The colorful spires of larkspur punctuate many a Southerner's garden in spring. Unlike their regal cousins, the delphiniums, these natives of southern Europe flourish in the hot Southern climate. They die after flowering but reseed so readily that they might as well be perennials. The blooms attract butterflies and make superb cut flowers. Larkspurs look great in combination with Shirley poppies (Papaver rhoeas).
Plants grow 15 ft. tall, about 1 ft. wide. Flowers (double on most types) are up to 1 in. wide, borne on vertical spikes above deeply cut, almost fernlike leaves; blossom colors include blue, lilac, purple, pink, rose, salmon, and white. Improved strains branch at the base, producing several flower spikes per stalk. Disease-resistant Cannes Mix strain produces sturdy stems of double, tightly packed flowers to 45 ft. tall. Great cut flower in a wide range of single and bicolor shades. Giant Imperial strain bears 4- to 5-ft.-tall stalks of double, densely packed blossoms; Regal strain features thick spikes of large flowers similar to delphiniums, grows 45 ft. tall. Super Imperial strain produces cone-shaped spikes to 1 ft. tall. Heat-tolerant Steeplechase strain, 45 ft. tall, bears the largest flowers of all.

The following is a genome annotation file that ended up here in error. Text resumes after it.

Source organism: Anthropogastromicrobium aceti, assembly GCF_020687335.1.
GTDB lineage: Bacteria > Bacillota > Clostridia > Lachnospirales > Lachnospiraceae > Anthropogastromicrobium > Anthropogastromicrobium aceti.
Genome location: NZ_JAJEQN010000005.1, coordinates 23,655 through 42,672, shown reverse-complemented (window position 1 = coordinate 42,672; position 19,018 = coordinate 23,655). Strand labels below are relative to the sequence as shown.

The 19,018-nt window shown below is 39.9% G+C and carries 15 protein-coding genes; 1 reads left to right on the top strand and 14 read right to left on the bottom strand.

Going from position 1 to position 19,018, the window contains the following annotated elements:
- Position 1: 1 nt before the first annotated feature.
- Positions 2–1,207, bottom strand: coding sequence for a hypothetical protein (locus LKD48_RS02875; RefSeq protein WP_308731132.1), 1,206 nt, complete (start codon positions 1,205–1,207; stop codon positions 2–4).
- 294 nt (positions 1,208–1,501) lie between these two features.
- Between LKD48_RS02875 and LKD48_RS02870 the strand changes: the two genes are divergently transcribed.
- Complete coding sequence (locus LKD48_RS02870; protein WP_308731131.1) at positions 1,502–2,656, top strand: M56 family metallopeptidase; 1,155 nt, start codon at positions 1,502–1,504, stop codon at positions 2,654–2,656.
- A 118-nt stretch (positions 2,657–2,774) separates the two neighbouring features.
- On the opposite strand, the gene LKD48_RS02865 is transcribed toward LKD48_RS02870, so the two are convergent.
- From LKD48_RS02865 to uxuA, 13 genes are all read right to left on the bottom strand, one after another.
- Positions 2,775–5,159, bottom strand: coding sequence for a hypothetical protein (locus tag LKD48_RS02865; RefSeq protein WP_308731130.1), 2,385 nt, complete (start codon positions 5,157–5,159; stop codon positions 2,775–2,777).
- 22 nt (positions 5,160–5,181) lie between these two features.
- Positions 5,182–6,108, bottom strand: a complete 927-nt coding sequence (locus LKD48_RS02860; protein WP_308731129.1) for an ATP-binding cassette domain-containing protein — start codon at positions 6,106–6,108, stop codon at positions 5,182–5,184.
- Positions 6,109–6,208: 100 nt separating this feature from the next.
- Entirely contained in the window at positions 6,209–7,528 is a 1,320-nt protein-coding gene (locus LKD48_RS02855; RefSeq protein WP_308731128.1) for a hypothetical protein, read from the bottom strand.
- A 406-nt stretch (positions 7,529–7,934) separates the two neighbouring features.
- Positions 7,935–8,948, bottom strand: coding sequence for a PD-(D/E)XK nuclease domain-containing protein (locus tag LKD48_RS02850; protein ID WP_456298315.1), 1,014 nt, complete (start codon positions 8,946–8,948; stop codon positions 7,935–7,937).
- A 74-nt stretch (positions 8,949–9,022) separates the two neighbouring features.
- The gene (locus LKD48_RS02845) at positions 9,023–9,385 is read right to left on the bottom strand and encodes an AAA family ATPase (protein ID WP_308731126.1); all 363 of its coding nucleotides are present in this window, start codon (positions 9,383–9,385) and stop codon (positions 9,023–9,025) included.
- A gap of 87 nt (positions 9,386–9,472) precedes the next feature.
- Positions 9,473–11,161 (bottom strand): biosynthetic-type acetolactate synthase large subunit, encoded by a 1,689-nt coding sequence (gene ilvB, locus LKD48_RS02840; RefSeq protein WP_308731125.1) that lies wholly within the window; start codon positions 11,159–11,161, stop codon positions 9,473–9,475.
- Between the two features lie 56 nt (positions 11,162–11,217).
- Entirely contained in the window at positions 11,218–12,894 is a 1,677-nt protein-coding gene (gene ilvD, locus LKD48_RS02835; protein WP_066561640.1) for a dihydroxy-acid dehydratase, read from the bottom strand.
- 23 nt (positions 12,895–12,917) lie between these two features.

Of course, some folks prefer the simpler, unimproved larkspurs of their childhoods. Heirloom types include the following.
'Blue Bell'. Soft lilac-blue flowers on 3-ft. spikes. All-America Selections winner in 1934.
'Blue Cloud'. Airy, branching plant producing 3-ft. spikes of deep blue to purple blossoms.
'Earl Grey'. Erect, 3- to 4-ft. spikes of double blooms in a silvery mauve.
'White King'. Double white blossoms on sturdy, 3-ft. stalks. All-America Selections winner in 1937.
Plant seeds in fall where plants are to grow; sow them on bare soil and barely scratch in (do not mulch over them). For greatest impact, sow in large clusters or sweeps. After flowers fade, allow seeds to drop naturally for a casual look; or collect and store them for fall sowing.